I’ve got four gifts for you. Maybe. It depends on your imagination.
Do you ever feel like you just seem to enjoy things nobody else does? I mean, you read reviews of a movie you utterly despised and a train of folks are raving about it (Wonder Woman 1984, for example)? You troll the Barnes & Noble or Amazon recommendations, and it’s bland tripe. Again. You hit the used bookstore and come out empty handed. Again. That’s my deal, man. But things turned my way recently, and that’s what I want to talk to you about.
I worry sometimes I have a misfit imagination. I just can’t get pumped about orcs and dudes with swords and super complicated future empires chocked with outlandish aliens. And lesbian vampires don’t do it for me. If they did, I’d be all set, for sure. Then I read something by Borges talking about infinite libraries, or Barrington Bayley describing empires across time, anything at all Harlan Ellison wrote (I’d read his grocery list), and I thrill over it all. Huge…freaking…ideas, and I don’t need them explained. I really dig the notion of a fantasy conceit, the weirder the better, and seeing how a good wordslinger extrapolates on what that would mean.
So recently, I came across a handful of goodies I’m going to recommend to you should any of the above resonate.
- Piranesi by Susanna Clark
I mean, this one just starts with a dude in a world entirely comprised of an infinite mansion loaded with mysterious statues, that floods sometimes. That’s the kind of thing I’m talking about; it’s genius. We stay with the somewhat confused, but kind-hearted and gentle narrator and eventually puzzle all this out…what the place is, what that weird old man is doing, who’s evil and who isn’t…all that. My point though, is I’m presented with an engrossing, enigmatic fantasy conceit and things proceed from there, as I imagine they would, should that infinite place be real.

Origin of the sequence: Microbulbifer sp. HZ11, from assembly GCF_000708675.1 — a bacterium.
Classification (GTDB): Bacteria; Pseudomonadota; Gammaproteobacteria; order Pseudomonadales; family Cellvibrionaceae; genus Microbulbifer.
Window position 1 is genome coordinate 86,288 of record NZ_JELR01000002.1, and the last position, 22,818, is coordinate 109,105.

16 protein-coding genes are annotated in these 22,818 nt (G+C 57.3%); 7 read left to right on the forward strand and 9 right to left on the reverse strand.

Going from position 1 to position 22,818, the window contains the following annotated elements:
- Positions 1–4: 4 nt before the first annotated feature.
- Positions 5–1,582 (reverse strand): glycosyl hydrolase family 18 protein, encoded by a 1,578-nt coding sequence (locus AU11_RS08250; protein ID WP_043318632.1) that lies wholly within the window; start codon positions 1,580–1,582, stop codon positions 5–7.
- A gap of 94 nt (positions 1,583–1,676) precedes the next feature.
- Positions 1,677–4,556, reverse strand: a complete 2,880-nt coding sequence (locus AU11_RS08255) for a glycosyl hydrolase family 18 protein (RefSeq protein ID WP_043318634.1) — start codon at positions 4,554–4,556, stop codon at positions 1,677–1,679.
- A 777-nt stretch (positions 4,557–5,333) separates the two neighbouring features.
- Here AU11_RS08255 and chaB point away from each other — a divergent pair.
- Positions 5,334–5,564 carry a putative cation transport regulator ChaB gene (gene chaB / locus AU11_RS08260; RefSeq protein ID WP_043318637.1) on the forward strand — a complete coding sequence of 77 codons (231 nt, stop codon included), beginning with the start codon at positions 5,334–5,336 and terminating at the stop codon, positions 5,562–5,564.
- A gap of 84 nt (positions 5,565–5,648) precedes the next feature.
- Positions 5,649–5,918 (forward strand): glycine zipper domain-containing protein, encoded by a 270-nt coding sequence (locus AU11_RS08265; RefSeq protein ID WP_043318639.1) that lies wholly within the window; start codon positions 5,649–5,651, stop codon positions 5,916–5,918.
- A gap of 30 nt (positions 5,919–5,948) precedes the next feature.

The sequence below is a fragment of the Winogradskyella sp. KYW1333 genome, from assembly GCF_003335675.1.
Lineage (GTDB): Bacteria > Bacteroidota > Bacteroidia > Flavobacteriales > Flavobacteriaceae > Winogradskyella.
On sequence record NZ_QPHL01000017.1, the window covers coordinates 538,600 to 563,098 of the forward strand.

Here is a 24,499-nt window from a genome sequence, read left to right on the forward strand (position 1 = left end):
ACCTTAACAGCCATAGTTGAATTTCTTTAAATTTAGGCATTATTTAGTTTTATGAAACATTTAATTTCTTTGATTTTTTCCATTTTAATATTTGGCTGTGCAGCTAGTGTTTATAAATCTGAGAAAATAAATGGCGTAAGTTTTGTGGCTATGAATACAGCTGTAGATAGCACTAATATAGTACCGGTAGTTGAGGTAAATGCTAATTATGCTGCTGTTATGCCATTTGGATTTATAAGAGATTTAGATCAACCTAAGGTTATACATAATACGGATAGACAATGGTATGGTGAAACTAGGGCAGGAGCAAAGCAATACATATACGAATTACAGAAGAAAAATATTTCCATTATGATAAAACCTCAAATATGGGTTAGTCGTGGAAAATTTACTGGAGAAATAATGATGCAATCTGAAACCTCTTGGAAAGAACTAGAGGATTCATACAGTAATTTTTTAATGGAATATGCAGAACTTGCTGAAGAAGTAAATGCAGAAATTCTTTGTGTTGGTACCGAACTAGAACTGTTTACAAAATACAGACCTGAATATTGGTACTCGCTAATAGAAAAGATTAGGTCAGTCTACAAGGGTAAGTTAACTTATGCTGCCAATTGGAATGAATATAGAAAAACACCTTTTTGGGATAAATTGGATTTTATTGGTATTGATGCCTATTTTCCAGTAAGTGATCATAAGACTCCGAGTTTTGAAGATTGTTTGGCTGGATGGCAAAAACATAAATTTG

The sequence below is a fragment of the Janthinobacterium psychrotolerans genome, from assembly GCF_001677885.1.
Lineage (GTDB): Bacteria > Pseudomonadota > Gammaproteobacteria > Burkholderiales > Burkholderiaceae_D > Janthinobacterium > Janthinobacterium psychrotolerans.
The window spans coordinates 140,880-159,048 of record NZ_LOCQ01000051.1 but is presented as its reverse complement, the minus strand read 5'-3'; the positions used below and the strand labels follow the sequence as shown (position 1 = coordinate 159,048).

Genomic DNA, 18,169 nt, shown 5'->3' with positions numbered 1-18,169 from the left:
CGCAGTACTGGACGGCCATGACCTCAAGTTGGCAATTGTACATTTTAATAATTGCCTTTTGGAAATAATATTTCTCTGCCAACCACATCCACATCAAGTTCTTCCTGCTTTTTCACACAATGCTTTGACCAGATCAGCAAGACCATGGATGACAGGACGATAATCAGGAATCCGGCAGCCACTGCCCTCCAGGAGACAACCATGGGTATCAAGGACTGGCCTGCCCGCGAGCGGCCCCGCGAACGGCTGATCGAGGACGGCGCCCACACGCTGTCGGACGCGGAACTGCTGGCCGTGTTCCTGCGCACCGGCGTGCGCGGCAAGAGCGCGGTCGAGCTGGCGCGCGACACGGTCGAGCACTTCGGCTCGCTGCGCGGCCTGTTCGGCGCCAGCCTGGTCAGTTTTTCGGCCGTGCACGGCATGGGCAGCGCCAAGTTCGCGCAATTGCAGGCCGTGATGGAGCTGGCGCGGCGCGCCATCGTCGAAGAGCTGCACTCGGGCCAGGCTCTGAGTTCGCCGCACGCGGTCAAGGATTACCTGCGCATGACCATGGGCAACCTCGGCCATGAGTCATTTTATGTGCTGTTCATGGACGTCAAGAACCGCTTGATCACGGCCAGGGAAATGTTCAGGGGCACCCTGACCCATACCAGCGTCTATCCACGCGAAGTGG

I loved it and swallowed the whole book in a couple of days. That’s rare for me, man. I’ve got the attention span of a mosquito and no patience for crappy dialogue or a dull first few pages. This one’s the real deal, and you should get it immediately.
That is, if you’re a misfit too. Just stick with me here.
2. Pfitz by Andrew Crumey
Here’s one that I should hate, but wound up in my top 10 of all time. I mean, I’m a science fiction and fantasy guy who appreciates a great battle if it’s done well. I love space ships, sure! Who doesn’t? How’d this get in here?
So there’s an 18th century prince seeking his own immortality by funding a massive operation to develop on paper an entire imaginary city. Whole. Not a bit of it exists or will exist. He’s just paying legions of artisans and engineers and writers to dream it all up on paper. The larger story we follow in this cotton candy treat of a book is that of one of the cartographers working on this project, who’s sneaking peeks at a co-worker (biographer) that’s caught his eye. The dude she’s dreaming up a biography for has apparently gone missing, and there’s murder and mystery and performing bees.
Not kidding, I’ve read this thing twice. Also super rare for me to do that, if it isn’t something by Arthur Clarke or an Elric book from Michael Moorcock. I love the idea of the excruciating detail of a fake city and all its history and people. I love the intrigue and slow unfolding of what happened to Pfitz. And I feel like I’d really like to walk through the halls with these people and flip through the stuff they’re working on.
It’s a slow burner, like Father Brown stories by G.K. Chesterton. Crumey isn’t going to smack you over the head with somebody suddenly hopping in bed with somebody or exploding something to keep your attention. He has respect for you, and he thinks you’re smart enough to stay with him.